The United States has recorded 5 million confirmed coronavirus cases, while almost 20 million people are infected worldwide, according to Johns Hopkins University.

North Korea, which has not confirmed any coronavirus infections in the country, has locked down a border town after a returning defector showed COVID-19 symptoms.

This story will be regularly updated throughout Monday.

Monday’s key moments:US reaches 5 million COVID-19 cases as almost 20 million infected worldwide

The United States has recorded 5 million confirmed coronavirus cases, while almost 20 million people are infected worldwide, according to Johns Hopkins University.

Outside of the US, Brazil recorded more than 3 million cases, while Italy, which was ground zero of Europe’s epidemic, still has one of the world’s highest official death tolls at 35,000.

But after a strict nationwide, 10-week lockdown, vigilant tracing of new clusters and general acceptance of mask mandates and social distancing, Italy has become a model of virus containment.

Italian Health Minister Roberto Speranza has not shied away from criticising the US, officially condemning as “wrong” Washington’s decision to withhold funding from the World Health Organization and expressing amazement at President Donald Trump’s virus response.

In the US, new cases are running at about 54,000 a day.(Reuters: Rick Wilking)

With America’s list-leading 160,000 dead, politicised resistance to masks and rising caseload, European nations have barred American tourists and visitors from other countries with growing cases from freely travelling to the bloc.

France and Germany have imposed tests on arrival for travellers from “at-risk” countries, the US included.

In the US, new cases are running at about 54,000 a day — an immensely high number even when taking into account the country’s larger population. And while that is down from a peak of well over 70,000 last month, cases are rising in nearly 20 states and deaths are climbing in most.

In contrast, at least for now, Europe appears to have the virus somewhat under control.

North Korea brings aid supplies to border town under lockdown

North Korea’s ruling party has delivered special aid packages of food and medical equipment to residents of Kaesong, near the border with the South, after imposing a lockdown there due to COVID-19 concerns, state media said.

North Korean leader Kim Jong-un declared an emergency and imposed a lockdown on the small border town last month after a person, who defected to South Korea in 2017, returned to Kaesong across the highly fortified border showing coronavirus symptoms.

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Pyongyang has not confirmed any coronavirus infections but has been taking strict quarantine measures and screening the town, while providing food, test kits and other medical equipment, according to state media.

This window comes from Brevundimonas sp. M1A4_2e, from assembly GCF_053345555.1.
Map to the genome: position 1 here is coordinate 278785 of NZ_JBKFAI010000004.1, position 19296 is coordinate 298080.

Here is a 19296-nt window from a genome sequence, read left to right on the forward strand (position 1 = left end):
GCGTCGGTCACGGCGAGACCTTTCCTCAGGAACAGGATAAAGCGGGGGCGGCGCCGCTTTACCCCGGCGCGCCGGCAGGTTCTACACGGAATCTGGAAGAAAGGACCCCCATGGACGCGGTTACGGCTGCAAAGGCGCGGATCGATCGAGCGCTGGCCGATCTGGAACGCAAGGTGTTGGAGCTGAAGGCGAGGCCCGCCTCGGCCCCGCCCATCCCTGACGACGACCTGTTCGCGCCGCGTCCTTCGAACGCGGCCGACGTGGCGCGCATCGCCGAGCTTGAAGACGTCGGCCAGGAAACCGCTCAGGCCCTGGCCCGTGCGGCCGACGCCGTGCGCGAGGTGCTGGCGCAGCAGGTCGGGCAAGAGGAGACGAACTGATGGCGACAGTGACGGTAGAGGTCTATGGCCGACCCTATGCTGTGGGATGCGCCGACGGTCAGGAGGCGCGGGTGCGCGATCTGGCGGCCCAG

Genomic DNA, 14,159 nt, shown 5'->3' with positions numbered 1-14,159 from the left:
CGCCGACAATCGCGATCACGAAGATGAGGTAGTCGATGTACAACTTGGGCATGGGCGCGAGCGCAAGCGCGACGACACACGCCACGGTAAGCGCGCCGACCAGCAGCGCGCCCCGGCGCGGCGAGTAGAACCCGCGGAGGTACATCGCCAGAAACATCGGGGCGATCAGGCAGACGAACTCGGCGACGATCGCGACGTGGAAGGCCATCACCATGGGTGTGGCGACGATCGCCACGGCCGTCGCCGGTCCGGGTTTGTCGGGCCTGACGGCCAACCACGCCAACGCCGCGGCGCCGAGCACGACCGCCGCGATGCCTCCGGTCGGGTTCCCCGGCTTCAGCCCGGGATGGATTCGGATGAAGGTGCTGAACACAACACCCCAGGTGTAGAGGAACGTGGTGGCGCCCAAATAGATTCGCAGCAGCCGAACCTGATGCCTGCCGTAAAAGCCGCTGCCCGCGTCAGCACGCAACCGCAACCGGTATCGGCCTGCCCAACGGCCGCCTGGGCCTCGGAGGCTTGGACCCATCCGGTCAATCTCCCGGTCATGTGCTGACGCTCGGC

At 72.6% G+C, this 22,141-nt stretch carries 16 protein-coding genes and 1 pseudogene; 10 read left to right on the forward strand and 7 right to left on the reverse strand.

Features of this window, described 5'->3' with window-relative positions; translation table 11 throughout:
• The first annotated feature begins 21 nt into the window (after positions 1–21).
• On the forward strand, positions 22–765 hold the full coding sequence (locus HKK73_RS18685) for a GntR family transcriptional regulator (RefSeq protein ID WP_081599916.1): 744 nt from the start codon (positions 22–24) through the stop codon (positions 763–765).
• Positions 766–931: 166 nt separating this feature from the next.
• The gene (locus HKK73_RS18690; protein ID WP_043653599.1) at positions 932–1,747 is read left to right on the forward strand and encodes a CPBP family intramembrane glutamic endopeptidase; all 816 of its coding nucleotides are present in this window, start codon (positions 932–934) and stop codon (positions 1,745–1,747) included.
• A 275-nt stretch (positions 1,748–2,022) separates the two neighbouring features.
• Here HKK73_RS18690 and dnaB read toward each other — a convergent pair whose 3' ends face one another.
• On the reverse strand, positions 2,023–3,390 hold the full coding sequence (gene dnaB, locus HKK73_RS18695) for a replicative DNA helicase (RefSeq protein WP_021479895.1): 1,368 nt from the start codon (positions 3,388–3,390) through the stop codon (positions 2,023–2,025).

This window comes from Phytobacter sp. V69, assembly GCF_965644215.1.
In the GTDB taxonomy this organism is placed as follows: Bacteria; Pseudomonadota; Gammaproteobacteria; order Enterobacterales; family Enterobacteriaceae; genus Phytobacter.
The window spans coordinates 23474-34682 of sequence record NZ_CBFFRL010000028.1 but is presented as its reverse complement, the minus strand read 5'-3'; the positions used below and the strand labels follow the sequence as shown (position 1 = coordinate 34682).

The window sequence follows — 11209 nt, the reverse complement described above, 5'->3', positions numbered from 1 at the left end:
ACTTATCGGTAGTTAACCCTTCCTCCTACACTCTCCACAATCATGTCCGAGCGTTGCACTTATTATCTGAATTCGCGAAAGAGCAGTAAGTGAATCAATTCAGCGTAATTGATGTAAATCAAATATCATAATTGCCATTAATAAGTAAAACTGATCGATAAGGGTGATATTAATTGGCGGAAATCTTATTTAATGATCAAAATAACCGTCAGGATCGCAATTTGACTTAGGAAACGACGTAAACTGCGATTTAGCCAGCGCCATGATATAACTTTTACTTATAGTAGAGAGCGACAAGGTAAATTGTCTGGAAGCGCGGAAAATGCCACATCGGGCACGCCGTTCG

State television on Sunday (local time) showed a train arriving at the Kaesong station and trucks delivering supplies to residents.

The official KCNA news agency said the shipments arrived on Friday to help the residents cope with the lockdown, which “may lead to a deadly and destructive disaster.”

South Korea has confirmed 14,598 coronavirus cases and 305 COVID-19 deaths, the Korea Centres for Disease Prevention and Control said.

Coronavirus case emerges at second mine in Papua New Guinea

The novel coronavirus has been detected at a second mine in Papua New Guinea, after an employee at the Lihir Mine owned by Newcrest Mining tested positive for the disease.

The 30-year-old male, who flew in from Port Moresby at the end of July, is among 26 confirmed cases reported by the National Pandemic Control Centre in the capital, Port Moresby.

The island nation has now reported a total of 214 coronavirus cases and three deaths.

The Lihir mine case was detected during a routine screening process for all incoming workers, who have to observe a mandatory 14-day quarantine period upon arrival on the mine site.

It comes after PNG’s Ok Tedi copper and gold mine suspended operations for at least 14 days after seven workers tested positive for the novel coronavirus.

While the number of cases in PNG is still low compared with many other countries, they have jumped sharply over the past few weeks.

“This is a critical time for all of us,” National Pandemic Response Deputy Controller Paison Dakulala said in a statement.

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